To gain the attention of customers, prospects, and analysts, enterprise software vendors are always on the hunt for the next big thing. During the past decade, social networking, mobile apps, the Internet of Things, and data analytics have all filled this need. But during the past year or so, their attention has shifted to artificial intelligence.
When we hear the term artificial intelligence (AI), most of us immediately think of the AI we encounter in our personal lives: web ads based on our search history, facial recognition on Facebook, or the interactive voice response systems of our banks or insurance companies. Or, maybe we think of personal digital assistants, such as Siri (Apple), Alexa (Amazon), or Cortana (Microsoft). In other words, we all use AI on a personal level, whether we call it AI or just expect it to be part of our everyday experience as consumers.
Just as social networking and smartphones took hold first in the consumer world and then moved into business, we can also expect artificial intelligence to begin to move into business applications in a natural way. As Dave Wagner, from our sister IT research firm Computer Economics, wrote, “The virtue of presenting AI as something for everyone is that it starts to reduce the sense that AI is magic or incredibly high-tech and starts to make it seem like just another technology for business.”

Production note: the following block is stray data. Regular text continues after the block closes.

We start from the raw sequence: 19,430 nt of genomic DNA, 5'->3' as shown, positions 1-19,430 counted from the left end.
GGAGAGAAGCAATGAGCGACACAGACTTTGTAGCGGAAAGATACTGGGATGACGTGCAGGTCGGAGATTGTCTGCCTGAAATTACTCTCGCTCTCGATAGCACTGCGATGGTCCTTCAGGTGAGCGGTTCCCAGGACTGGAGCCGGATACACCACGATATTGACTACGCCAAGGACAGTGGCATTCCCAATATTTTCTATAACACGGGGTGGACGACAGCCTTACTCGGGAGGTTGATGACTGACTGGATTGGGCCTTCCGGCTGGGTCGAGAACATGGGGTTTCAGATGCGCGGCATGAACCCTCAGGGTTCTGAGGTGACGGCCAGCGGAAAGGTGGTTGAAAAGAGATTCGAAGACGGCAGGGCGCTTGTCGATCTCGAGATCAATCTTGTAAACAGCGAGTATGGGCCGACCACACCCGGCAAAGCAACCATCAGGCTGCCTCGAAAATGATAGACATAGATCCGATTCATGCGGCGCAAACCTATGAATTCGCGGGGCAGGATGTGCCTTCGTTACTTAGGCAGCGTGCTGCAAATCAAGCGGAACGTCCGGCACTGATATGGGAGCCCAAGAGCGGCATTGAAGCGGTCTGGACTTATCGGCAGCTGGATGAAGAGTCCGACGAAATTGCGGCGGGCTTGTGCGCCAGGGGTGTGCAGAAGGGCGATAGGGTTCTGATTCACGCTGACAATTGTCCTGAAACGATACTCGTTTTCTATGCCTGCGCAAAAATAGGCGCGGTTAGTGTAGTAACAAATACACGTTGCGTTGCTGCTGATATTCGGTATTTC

Enterprise software vendors are banking on this statement to be true. And what they are revealing at their events is that they have been investing lots of time and money to embed AI into the core of their business software.
Nearly every large, and many of the smaller, business software providers are moving in this direction. Here are examples from just three of them.
Infor in Healthcare and Manufacturing
Infor has been working with its upstart Dynamic Science Labs since 2014 to bring to life its version of an AI tool dubbed Coleman (named after NASA research mathematician Katherine Coleman Johnson). At a recent analyst event, Infor demonstrated the power of its tool through client case studies. In one healthcare-industry case study, Infor executives showed how these new AI capabilities embedded within their business analytical tools are moving business data from reporting to interactive dashboards to smart insights and now action.